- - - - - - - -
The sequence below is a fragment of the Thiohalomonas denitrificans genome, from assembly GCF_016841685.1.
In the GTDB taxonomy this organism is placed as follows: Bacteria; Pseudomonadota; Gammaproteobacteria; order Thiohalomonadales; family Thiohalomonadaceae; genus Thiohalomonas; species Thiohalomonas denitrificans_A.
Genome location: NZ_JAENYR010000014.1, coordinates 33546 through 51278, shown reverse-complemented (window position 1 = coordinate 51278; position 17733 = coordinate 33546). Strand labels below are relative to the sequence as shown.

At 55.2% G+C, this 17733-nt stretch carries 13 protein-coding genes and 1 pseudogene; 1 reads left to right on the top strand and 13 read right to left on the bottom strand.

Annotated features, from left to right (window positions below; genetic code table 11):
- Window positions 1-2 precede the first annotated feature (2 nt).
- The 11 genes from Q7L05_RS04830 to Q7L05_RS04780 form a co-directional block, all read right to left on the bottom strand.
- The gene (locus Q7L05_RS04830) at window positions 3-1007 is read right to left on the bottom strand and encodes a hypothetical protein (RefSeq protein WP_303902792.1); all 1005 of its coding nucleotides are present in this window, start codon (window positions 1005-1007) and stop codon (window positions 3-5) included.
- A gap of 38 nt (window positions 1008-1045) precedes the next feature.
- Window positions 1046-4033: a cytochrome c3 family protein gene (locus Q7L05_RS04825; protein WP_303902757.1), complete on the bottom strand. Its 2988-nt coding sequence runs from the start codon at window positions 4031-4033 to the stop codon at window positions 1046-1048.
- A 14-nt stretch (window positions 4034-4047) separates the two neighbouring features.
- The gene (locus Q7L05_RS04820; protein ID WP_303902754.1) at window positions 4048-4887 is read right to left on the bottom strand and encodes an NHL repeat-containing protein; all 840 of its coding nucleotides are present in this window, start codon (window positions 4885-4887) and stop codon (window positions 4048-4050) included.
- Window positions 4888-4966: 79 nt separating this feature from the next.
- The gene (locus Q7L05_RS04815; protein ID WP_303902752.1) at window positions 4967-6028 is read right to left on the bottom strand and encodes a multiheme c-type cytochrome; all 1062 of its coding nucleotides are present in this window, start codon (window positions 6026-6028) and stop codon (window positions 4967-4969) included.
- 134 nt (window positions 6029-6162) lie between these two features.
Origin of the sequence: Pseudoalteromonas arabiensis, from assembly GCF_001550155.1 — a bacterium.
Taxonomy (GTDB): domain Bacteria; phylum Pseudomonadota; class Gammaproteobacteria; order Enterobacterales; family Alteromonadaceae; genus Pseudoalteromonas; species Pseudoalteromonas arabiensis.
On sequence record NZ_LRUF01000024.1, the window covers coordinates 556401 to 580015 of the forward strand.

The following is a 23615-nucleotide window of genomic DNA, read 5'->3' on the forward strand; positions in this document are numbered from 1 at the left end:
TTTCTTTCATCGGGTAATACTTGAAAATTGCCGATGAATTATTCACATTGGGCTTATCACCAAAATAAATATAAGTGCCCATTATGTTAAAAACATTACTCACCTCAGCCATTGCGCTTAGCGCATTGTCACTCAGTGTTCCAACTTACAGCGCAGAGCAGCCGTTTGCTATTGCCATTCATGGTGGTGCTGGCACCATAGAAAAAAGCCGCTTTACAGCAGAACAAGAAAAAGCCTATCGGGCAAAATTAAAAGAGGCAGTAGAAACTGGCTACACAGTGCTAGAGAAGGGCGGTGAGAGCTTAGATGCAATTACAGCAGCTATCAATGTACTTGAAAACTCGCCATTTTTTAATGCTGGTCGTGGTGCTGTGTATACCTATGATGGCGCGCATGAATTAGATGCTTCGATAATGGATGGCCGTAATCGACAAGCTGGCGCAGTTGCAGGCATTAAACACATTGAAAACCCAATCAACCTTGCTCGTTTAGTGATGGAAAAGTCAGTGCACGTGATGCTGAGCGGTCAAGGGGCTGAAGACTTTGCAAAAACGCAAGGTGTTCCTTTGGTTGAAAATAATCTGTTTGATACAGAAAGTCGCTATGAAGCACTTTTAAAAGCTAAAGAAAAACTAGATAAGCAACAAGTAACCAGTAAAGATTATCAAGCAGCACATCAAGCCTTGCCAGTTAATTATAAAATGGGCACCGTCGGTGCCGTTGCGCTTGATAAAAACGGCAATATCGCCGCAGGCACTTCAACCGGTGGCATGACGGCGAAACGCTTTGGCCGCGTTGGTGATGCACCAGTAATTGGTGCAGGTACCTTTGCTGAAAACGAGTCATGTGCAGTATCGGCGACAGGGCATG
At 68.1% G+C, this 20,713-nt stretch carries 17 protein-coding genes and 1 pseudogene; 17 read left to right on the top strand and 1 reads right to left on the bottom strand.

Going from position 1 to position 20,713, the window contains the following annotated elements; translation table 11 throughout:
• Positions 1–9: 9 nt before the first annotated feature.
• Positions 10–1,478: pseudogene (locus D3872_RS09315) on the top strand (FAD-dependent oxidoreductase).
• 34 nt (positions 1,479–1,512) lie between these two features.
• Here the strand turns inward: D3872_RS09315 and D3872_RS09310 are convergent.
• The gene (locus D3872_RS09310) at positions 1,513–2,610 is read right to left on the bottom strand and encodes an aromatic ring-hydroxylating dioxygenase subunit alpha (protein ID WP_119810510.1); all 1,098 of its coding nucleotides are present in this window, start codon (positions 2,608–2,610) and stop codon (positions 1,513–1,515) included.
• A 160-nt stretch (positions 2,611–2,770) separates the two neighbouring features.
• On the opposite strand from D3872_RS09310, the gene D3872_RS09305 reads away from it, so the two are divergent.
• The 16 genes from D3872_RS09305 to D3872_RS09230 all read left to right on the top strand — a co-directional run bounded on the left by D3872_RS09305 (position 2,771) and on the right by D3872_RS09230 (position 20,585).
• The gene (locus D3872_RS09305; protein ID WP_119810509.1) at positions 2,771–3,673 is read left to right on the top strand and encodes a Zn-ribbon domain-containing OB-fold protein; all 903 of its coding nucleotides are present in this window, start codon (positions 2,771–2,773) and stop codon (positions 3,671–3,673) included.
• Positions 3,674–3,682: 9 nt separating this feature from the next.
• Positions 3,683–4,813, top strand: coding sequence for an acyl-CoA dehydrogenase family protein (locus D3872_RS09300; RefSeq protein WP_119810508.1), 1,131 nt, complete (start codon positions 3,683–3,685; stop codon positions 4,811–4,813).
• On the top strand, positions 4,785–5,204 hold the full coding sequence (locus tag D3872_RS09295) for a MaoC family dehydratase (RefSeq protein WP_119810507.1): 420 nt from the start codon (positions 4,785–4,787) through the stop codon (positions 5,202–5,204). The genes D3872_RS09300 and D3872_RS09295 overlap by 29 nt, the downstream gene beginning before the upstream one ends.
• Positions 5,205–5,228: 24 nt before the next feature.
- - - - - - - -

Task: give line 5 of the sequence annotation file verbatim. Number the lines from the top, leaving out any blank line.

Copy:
Annotated features, from left to right (window positions below; genetic code table 11):